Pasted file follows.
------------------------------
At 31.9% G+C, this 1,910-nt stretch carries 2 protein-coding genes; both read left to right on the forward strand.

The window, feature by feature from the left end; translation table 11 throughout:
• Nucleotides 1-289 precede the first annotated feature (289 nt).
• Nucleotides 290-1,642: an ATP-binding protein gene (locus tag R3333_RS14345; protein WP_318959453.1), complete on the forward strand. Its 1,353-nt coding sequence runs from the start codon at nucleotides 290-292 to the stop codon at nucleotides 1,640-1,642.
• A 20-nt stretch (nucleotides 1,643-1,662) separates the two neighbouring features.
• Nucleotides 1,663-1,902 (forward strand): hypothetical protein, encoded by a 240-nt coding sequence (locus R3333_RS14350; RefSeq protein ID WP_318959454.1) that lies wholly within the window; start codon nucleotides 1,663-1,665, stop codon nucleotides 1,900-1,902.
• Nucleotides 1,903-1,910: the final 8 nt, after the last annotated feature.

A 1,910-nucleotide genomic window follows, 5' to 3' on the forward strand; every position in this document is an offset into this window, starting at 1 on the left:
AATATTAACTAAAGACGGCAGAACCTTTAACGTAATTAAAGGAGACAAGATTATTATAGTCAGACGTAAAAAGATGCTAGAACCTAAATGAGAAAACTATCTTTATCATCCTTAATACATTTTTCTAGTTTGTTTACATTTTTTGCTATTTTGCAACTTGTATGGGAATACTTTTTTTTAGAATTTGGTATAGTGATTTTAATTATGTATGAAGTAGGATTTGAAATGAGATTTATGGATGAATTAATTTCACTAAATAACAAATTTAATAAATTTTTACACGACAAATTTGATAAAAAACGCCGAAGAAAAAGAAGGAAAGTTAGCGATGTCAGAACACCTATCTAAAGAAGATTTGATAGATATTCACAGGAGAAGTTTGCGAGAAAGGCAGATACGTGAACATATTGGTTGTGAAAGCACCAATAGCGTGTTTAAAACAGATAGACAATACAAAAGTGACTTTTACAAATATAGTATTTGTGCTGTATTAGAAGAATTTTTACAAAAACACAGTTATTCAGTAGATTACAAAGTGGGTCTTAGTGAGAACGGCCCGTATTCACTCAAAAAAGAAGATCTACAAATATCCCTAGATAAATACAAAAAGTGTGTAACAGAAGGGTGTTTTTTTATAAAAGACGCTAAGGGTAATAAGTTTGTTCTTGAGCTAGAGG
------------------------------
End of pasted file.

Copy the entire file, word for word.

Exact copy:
At 31.9% G+C, this 1,910-nt stretch carries 2 protein-coding genes; both read left to right on the forward strand.

The window, feature by feature from the left end; translation table 11 throughout:
• Nucleotides 1-289 precede the first annotated feature (289 nt).
• Nucleotides 290-1,642: an ATP-binding protein gene (locus tag R3333_RS14345; protein WP_318959453.1), complete on the forward strand. Its 1,353-nt coding sequence runs from the start codon at nucleotides 290-292 to the stop codon at nucleotides 1,640-1,642.
• A 20-nt stretch (nucleotides 1,643-1,662) separates the two neighbouring features.
• Nucleotides 1,663-1,902 (forward strand): hypothetical protein, encoded by a 240-nt coding sequence (locus R3333_RS14350; RefSeq protein ID WP_318959454.1) that lies wholly within the window; start codon nucleotides 1,663-1,665, stop codon nucleotides 1,900-1,902.
• Nucleotides 1,903-1,910: the final 8 nt, after the last annotated feature.

A 1,910-nucleotide genomic window follows, 5' to 3' on the forward strand; every position in this document is an offset into this window, starting at 1 on the left:
AATATTAACTAAAGACGGCAGAACCTTTAACGTAATTAAAGGAGACAAGATTATTATAGTCAGACGTAAAAAGATGCTAGAACCTAAATGAGAAAACTATCTTTATCATCCTTAATACATTTTTCTAGTTTGTTTACATTTTTTGCTATTTTGCAACTTGTATGGGAATACTTTTTTTTAGAATTTGGTATAGTGATTTTAATTATGTATGAAGTAGGATTTGAAATGAGATTTATGGATGAATTAATTTCACTAAATAACAAATTTAATAAATTTTTACACGACAAATTTGATAAAAAACGCCGAAGAAAAAGAAGGAAAGTTAGCGATGTCAGAACACCTATCTAAAGAAGATTTGATAGATATTCACAGGAGAAGTTTGCGAGAAAGGCAGATACGTGAACATATTGGTTGTGAAAGCACCAATAGCGTGTTTAAAACAGATAGACAATACAAAAGTGACTTTTACAAATATAGTATTTGTGCTGTATTAGAAGAATTTTTACAAAAACACAGTTATTCAGTAGATTACAAAGTGGGTCTTAGTGAGAACGGCCCGTATTCACTCAAAAAAGAAGATCTACAAATATCCCTAGATAAATACAAAAAGTGTGTAACAGAAGGGTGTTTTTTTATAAAAGACGCTAAGGGTAATAAGTTTGTTCTTGAGCTAGAGG